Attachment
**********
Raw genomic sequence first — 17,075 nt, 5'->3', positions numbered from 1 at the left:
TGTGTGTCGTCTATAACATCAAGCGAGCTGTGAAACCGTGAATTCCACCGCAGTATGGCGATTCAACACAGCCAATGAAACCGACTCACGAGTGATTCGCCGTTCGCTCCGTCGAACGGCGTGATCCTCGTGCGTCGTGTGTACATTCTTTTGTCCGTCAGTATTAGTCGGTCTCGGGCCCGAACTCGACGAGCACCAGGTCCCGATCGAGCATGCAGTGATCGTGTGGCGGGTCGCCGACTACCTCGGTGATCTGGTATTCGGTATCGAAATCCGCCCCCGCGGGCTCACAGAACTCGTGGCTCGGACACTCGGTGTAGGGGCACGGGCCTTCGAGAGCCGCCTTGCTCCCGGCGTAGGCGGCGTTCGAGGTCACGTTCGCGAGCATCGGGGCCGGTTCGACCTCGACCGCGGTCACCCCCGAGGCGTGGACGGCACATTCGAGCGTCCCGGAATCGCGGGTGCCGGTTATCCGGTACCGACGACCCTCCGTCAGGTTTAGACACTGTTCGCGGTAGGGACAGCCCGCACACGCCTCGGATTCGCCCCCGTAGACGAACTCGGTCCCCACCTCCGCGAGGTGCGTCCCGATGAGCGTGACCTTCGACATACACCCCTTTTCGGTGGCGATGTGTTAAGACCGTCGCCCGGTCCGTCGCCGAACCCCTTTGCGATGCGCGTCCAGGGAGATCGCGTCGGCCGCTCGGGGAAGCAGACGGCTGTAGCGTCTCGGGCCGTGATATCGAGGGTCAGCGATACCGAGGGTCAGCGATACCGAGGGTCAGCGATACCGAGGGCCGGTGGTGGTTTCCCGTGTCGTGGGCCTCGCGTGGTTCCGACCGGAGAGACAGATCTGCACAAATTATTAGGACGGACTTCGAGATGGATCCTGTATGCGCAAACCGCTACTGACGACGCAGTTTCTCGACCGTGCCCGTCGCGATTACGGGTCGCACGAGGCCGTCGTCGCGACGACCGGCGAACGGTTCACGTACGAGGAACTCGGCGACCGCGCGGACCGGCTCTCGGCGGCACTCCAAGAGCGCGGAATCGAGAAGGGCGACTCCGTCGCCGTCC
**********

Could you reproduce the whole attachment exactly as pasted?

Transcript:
Raw genomic sequence first — 17,075 nt, 5'->3', positions numbered from 1 at the left:
TGTGTGTCGTCTATAACATCAAGCGAGCTGTGAAACCGTGAATTCCACCGCAGTATGGCGATTCAACACAGCCAATGAAACCGACTCACGAGTGATTCGCCGTTCGCTCCGTCGAACGGCGTGATCCTCGTGCGTCGTGTGTACATTCTTTTGTCCGTCAGTATTAGTCGGTCTCGGGCCCGAACTCGACGAGCACCAGGTCCCGATCGAGCATGCAGTGATCGTGTGGCGGGTCGCCGACTACCTCGGTGATCTGGTATTCGGTATCGAAATCCGCCCCCGCGGGCTCACAGAACTCGTGGCTCGGACACTCGGTGTAGGGGCACGGGCCTTCGAGAGCCGCCTTGCTCCCGGCGTAGGCGGCGTTCGAGGTCACGTTCGCGAGCATCGGGGCCGGTTCGACCTCGACCGCGGTCACCCCCGAGGCGTGGACGGCACATTCGAGCGTCCCGGAATCGCGGGTGCCGGTTATCCGGTACCGACGACCCTCCGTCAGGTTTAGACACTGTTCGCGGTAGGGACAGCCCGCACACGCCTCGGATTCGCCCCCGTAGACGAACTCGGTCCCCACCTCCGCGAGGTGCGTCCCGATGAGCGTGACCTTCGACATACACCCCTTTTCGGTGGCGATGTGTTAAGACCGTCGCCCGGTCCGTCGCCGAACCCCTTTGCGATGCGCGTCCAGGGAGATCGCGTCGGCCGCTCGGGGAAGCAGACGGCTGTAGCGTCTCGGGCCGTGATATCGAGGGTCAGCGATACCGAGGGTCAGCGATACCGAGGGTCAGCGATACCGAGGGCCGGTGGTGGTTTCCCGTGTCGTGGGCCTCGCGTGGTTCCGACCGGAGAGACAGATCTGCACAAATTATTAGGACGGACTTCGAGATGGATCCTGTATGCGCAAACCGCTACTGACGACGCAGTTTCTCGACCGTGCCCGTCGCGATTACGGGTCGCACGAGGCCGTCGTCGCGACGACCGGCGAACGGTTCACGTACGAGGAACTCGGCGACCGCGCGGACCGGCTCTCGGCGGCACTCCAAGAGCGCGGAATCGAGAAGGGCGACTCCGTCGCCGTCC